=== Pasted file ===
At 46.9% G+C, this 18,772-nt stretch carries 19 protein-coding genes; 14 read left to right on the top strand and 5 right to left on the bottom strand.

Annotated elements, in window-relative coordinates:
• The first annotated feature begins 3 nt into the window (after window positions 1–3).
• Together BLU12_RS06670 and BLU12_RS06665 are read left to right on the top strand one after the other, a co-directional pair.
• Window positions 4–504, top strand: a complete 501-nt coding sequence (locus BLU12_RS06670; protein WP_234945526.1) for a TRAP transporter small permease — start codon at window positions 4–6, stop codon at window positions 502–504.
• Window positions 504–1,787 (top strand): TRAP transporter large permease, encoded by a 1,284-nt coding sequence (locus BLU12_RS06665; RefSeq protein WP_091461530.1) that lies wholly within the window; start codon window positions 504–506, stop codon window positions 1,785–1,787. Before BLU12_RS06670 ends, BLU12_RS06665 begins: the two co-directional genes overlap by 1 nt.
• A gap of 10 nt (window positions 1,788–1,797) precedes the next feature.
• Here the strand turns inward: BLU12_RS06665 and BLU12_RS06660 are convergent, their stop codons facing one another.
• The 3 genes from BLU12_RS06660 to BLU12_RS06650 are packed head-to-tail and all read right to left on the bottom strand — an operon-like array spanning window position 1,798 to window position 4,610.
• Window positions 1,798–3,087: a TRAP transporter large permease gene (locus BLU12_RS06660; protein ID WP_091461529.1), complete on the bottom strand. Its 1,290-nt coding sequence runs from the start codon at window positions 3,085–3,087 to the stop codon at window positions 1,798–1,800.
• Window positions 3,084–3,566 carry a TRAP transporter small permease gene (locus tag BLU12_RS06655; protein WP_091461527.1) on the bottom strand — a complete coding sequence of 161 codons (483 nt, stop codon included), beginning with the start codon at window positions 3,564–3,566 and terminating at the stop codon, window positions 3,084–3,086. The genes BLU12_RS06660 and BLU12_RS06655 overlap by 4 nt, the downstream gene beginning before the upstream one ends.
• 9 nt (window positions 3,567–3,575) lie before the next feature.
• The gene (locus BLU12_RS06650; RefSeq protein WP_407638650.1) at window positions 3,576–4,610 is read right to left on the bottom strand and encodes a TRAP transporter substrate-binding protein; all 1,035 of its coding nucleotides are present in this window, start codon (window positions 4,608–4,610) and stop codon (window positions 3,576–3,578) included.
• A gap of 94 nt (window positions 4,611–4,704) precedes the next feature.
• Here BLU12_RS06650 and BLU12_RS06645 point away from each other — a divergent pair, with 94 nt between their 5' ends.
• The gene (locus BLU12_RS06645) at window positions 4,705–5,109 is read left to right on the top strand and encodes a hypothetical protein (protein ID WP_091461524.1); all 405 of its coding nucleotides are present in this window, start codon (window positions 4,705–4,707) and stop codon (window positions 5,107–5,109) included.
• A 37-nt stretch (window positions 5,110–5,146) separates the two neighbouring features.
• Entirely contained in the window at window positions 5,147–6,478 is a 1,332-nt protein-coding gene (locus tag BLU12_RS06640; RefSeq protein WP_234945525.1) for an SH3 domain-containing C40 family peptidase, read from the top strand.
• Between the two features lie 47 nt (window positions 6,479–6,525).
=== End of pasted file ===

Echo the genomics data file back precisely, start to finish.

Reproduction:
At 46.9% G+C, this 18,772-nt stretch carries 19 protein-coding genes; 14 read left to right on the top strand and 5 right to left on the bottom strand.

Annotated elements, in window-relative coordinates:
• The first annotated feature begins 3 nt into the window (after window positions 1–3).
• Together BLU12_RS06670 and BLU12_RS06665 are read left to right on the top strand one after the other, a co-directional pair.
• Window positions 4–504, top strand: a complete 501-nt coding sequence (locus BLU12_RS06670; protein WP_234945526.1) for a TRAP transporter small permease — start codon at window positions 4–6, stop codon at window positions 502–504.
• Window positions 504–1,787 (top strand): TRAP transporter large permease, encoded by a 1,284-nt coding sequence (locus BLU12_RS06665; RefSeq protein WP_091461530.1) that lies wholly within the window; start codon window positions 504–506, stop codon window positions 1,785–1,787. Before BLU12_RS06670 ends, BLU12_RS06665 begins: the two co-directional genes overlap by 1 nt.
• A gap of 10 nt (window positions 1,788–1,797) precedes the next feature.
• Here the strand turns inward: BLU12_RS06665 and BLU12_RS06660 are convergent, their stop codons facing one another.
• The 3 genes from BLU12_RS06660 to BLU12_RS06650 are packed head-to-tail and all read right to left on the bottom strand — an operon-like array spanning window position 1,798 to window position 4,610.
• Window positions 1,798–3,087: a TRAP transporter large permease gene (locus BLU12_RS06660; protein ID WP_091461529.1), complete on the bottom strand. Its 1,290-nt coding sequence runs from the start codon at window positions 3,085–3,087 to the stop codon at window positions 1,798–1,800.
• Window positions 3,084–3,566 carry a TRAP transporter small permease gene (locus tag BLU12_RS06655; protein WP_091461527.1) on the bottom strand — a complete coding sequence of 161 codons (483 nt, stop codon included), beginning with the start codon at window positions 3,564–3,566 and terminating at the stop codon, window positions 3,084–3,086. The genes BLU12_RS06660 and BLU12_RS06655 overlap by 4 nt, the downstream gene beginning before the upstream one ends.
• 9 nt (window positions 3,567–3,575) lie before the next feature.
• The gene (locus BLU12_RS06650; RefSeq protein WP_407638650.1) at window positions 3,576–4,610 is read right to left on the bottom strand and encodes a TRAP transporter substrate-binding protein; all 1,035 of its coding nucleotides are present in this window, start codon (window positions 4,608–4,610) and stop codon (window positions 3,576–3,578) included.
• A gap of 94 nt (window positions 4,611–4,704) precedes the next feature.
• Here BLU12_RS06650 and BLU12_RS06645 point away from each other — a divergent pair, with 94 nt between their 5' ends.
• The gene (locus BLU12_RS06645) at window positions 4,705–5,109 is read left to right on the top strand and encodes a hypothetical protein (protein ID WP_091461524.1); all 405 of its coding nucleotides are present in this window, start codon (window positions 4,705–4,707) and stop codon (window positions 5,107–5,109) included.
• A 37-nt stretch (window positions 5,110–5,146) separates the two neighbouring features.
• Entirely contained in the window at window positions 5,147–6,478 is a 1,332-nt protein-coding gene (locus tag BLU12_RS06640; RefSeq protein WP_234945525.1) for an SH3 domain-containing C40 family peptidase, read from the top strand.
• Between the two features lie 47 nt (window positions 6,479–6,525).